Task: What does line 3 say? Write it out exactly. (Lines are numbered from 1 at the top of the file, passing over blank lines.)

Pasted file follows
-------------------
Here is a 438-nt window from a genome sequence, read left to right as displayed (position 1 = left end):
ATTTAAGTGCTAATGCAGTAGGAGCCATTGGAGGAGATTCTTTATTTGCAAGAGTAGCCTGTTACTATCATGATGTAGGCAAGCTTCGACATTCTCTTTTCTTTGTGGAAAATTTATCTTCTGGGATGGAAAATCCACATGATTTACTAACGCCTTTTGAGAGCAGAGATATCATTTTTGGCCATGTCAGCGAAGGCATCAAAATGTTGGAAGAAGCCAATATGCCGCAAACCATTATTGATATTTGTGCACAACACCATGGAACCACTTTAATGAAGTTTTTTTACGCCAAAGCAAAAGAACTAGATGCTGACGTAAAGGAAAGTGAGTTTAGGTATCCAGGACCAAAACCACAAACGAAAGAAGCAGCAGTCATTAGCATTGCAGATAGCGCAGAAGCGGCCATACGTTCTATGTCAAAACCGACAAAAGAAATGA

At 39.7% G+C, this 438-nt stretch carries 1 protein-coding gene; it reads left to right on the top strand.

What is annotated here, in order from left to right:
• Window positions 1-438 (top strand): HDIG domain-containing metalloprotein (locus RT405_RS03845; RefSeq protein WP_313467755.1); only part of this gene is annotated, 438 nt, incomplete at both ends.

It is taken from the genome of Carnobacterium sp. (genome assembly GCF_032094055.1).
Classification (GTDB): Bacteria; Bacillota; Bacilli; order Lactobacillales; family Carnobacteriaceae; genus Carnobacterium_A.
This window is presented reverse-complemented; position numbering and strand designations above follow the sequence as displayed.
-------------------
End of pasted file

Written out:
At 39.7% G+C, this 438-nt stretch carries 1 protein-coding gene; it reads left to right on the top strand.